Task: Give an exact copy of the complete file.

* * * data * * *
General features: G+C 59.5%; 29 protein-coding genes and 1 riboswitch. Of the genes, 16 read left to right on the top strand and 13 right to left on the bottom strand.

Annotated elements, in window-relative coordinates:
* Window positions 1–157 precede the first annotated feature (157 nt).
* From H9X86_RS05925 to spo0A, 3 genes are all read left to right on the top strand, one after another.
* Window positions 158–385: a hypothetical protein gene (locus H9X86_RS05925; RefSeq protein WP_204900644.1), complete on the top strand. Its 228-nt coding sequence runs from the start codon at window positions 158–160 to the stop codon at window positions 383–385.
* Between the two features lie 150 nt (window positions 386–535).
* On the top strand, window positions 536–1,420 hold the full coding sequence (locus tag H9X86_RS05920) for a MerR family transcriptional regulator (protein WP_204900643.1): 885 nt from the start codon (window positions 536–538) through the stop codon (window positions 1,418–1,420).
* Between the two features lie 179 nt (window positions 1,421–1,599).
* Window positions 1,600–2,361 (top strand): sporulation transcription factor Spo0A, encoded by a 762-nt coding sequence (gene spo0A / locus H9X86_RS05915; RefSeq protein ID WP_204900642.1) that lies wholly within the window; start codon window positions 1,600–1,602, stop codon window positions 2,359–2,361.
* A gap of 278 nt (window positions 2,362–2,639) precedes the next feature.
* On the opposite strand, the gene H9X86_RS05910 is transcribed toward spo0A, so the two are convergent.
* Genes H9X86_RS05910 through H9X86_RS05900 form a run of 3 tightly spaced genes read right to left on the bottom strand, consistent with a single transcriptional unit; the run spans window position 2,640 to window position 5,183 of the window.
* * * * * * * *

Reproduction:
General features: G+C 59.5%; 29 protein-coding genes and 1 riboswitch. Of the genes, 16 read left to right on the top strand and 13 right to left on the bottom strand.

Annotated elements, in window-relative coordinates:
* Window positions 1–157 precede the first annotated feature (157 nt).
* From H9X86_RS05925 to spo0A, 3 genes are all read left to right on the top strand, one after another.
* Window positions 158–385: a hypothetical protein gene (locus H9X86_RS05925; RefSeq protein WP_204900644.1), complete on the top strand. Its 228-nt coding sequence runs from the start codon at window positions 158–160 to the stop codon at window positions 383–385.
* Between the two features lie 150 nt (window positions 386–535).
* On the top strand, window positions 536–1,420 hold the full coding sequence (locus tag H9X86_RS05920) for a MerR family transcriptional regulator (protein WP_204900643.1): 885 nt from the start codon (window positions 536–538) through the stop codon (window positions 1,418–1,420).
* Between the two features lie 179 nt (window positions 1,421–1,599).
* Window positions 1,600–2,361 (top strand): sporulation transcription factor Spo0A, encoded by a 762-nt coding sequence (gene spo0A / locus H9X86_RS05915; RefSeq protein ID WP_204900642.1) that lies wholly within the window; start codon window positions 1,600–1,602, stop codon window positions 2,359–2,361.
* A gap of 278 nt (window positions 2,362–2,639) precedes the next feature.
* On the opposite strand, the gene H9X86_RS05910 is transcribed toward spo0A, so the two are convergent.
* Genes H9X86_RS05910 through H9X86_RS05900 form a run of 3 tightly spaced genes read right to left on the bottom strand, consistent with a single transcriptional unit; the run spans window position 2,640 to window position 5,183 of the window.